7. The principles of the Law must be applied by all believers
8. There is a Law of Christ: Christians are under authority
9. Christ bore the curse of the Law for us and gave the righteousness of the Law to us.
10. The Law exposes our spiritual bankruptcy and prepares us to cast ourselves upon Christ alone by faith.
11. The Law guarantees that Christ alone gets the glory.
12. The giving of the Law did not change the essential nature of salvation.
13. The Law’s system of priests and sacrifices was not a permanent way to have fellowship with God: it was a temporary illustration (picture prophecy) of the true way.
This was the conclusion of the Jerusalem council: Christians do not need to obey the Law of Moses. It has been fulfilled and replaced as a covenant agreement.
Follow quickly as we look at several passages that emphasize this point:
- Acts 10:9-16 The animals that the Law had declared to be unholy have now been cleansed by God, so that they may be eaten. The dietary restrictions of the Law are no longer in effect.
- Acts 15:5, 9-11, 19-20, 28-29 They concluded that it was no longer necessary to direct Christians to observe the Law of Moses.
- Romans 14:5-6
- Everyone understand that when Paul spoke of “regarding one day above another,” his audience would immediately understand that he was speaking of Jewish fasts and festivals and Sabbath.
- So here you have both those who were following certain dietary regulations and those who were observing certain days indicated in the Law. And in verse 10 Paul says don’t judge one another on these things, and in 15:7 he says therefore accept one another. Don’t fight over the observance of the Law, because it is not binding on Christians today.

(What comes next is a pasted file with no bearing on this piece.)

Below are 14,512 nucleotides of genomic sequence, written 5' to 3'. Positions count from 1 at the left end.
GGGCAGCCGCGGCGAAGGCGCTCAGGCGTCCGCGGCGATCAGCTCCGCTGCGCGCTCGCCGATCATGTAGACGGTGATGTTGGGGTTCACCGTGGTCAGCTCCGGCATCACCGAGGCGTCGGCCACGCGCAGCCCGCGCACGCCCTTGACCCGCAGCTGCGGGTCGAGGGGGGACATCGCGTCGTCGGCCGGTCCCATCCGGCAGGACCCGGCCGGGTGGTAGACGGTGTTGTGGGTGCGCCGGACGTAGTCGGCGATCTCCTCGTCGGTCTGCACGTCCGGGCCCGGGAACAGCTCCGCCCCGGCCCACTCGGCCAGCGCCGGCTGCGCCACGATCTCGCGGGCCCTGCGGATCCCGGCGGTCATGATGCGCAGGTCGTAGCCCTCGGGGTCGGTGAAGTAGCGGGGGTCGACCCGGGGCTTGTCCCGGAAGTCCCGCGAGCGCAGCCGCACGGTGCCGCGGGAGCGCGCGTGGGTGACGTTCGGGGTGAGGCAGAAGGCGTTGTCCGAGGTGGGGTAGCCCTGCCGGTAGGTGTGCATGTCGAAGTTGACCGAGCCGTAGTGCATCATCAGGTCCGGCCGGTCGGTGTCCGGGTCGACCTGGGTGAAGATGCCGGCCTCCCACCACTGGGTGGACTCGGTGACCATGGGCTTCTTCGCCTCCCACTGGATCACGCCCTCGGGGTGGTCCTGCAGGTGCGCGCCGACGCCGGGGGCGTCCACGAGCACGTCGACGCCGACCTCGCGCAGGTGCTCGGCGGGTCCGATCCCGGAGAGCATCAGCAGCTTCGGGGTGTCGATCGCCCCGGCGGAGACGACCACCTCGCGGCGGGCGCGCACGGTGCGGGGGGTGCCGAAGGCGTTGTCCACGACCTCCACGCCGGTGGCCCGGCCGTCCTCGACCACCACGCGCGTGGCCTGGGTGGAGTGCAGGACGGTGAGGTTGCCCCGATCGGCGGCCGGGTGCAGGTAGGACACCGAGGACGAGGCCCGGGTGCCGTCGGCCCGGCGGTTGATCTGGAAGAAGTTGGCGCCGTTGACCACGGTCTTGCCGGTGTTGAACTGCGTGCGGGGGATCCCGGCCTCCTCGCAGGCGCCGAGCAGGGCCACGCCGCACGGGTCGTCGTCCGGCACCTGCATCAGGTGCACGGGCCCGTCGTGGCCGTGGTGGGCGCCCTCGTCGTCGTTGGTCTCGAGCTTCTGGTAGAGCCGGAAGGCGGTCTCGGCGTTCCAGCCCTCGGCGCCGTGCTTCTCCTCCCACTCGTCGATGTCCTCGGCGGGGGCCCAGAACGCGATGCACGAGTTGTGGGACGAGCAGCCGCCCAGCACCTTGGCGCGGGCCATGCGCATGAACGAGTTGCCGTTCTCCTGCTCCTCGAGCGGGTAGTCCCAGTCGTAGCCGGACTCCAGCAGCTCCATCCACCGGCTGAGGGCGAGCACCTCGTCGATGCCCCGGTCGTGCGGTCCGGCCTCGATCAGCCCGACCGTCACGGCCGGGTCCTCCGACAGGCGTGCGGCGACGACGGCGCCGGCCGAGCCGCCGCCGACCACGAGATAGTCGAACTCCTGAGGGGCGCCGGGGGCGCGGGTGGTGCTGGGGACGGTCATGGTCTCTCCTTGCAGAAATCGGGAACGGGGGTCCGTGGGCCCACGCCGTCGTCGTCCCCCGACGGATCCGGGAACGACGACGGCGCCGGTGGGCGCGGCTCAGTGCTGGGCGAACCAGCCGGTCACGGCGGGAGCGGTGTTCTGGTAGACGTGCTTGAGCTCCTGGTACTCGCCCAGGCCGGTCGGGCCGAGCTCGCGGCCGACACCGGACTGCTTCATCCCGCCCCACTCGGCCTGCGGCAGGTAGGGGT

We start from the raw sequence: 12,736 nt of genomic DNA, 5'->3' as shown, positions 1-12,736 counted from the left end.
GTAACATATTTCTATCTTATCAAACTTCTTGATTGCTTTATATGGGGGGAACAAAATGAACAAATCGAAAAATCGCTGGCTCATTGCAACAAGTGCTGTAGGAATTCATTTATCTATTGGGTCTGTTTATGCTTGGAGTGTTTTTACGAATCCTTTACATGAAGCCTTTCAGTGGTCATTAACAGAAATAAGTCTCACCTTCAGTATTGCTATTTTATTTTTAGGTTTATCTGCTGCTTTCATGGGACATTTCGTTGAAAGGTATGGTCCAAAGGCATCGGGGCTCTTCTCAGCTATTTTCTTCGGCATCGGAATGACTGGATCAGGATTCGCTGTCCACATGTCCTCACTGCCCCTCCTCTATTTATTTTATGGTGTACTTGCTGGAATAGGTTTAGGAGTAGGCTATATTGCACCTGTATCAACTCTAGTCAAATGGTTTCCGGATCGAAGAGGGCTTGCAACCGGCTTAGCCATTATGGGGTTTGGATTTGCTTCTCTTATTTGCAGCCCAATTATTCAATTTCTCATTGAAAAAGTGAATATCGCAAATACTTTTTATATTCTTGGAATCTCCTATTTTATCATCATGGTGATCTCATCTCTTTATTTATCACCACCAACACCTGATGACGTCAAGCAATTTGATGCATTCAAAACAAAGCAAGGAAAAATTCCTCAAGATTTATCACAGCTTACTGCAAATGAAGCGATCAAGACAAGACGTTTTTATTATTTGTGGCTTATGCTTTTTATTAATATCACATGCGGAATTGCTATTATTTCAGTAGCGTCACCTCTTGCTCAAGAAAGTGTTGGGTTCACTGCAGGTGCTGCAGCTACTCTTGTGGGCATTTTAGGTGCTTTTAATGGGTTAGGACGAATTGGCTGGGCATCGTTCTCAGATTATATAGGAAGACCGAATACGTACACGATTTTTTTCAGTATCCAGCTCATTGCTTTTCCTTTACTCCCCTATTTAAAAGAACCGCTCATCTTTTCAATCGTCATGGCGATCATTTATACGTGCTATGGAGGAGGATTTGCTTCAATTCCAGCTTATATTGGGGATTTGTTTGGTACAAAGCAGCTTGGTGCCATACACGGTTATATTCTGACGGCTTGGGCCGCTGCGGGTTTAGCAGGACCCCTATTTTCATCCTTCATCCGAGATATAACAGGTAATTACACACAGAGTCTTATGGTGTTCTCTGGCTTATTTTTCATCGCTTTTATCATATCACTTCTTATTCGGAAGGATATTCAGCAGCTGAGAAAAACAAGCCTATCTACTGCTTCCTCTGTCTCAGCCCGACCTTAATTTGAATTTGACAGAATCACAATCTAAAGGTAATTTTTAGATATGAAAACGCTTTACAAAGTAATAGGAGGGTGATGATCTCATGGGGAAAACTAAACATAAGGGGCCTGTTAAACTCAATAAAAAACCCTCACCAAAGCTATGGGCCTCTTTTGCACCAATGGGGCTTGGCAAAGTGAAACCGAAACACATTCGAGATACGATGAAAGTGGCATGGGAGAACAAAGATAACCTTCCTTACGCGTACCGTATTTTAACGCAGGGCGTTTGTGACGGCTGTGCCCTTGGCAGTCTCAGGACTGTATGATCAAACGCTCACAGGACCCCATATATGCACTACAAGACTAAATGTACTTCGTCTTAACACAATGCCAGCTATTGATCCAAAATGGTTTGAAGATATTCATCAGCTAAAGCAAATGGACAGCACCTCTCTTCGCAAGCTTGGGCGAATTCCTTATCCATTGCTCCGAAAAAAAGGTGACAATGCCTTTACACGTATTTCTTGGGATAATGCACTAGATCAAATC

- Colossians 2:16-17
- You may not be familiar with the phrase “new moon” but that was a monthly Jewish observance that God ordained in Num. 28. It was Law. You’re familiar with the Jewish festivals and Sabbaths. So Paul says dietary restrictions, festivals, new moons, Sabbaths – these things were just a shadow, and the reality has come in Christ. So these are matters of individual conscience and preference, and don’t judge one another on these issues of the Mosaic Law.
- I Timothy 4:3 is most likely a reference to Jewish dietary laws.
- Titus 3:9
- Seems to indicate that it was very easy for Christians to argue about the applications of the Law of Moses. Paul tells Titus, “You avoid these unprofitable and worthless” arguments about following the Law.
That is not all of the passages that teach this, but a sampling including some we have not considered before this. So this is a consistent theme in the NT: obedience to the specifics of the Law of Moses is a matter of personal conscience and liberty, not obligation.
Let me tell you two simple reasons why that is true. First, because the Law of Moses was a covenant God made with Israel. Most or all of you are not members of the nation of Israel. Second, it was a temporary covenant. Hebrews 7-9 says it is obsolete because it has been replaced. It is not longer a functional, valid covenant.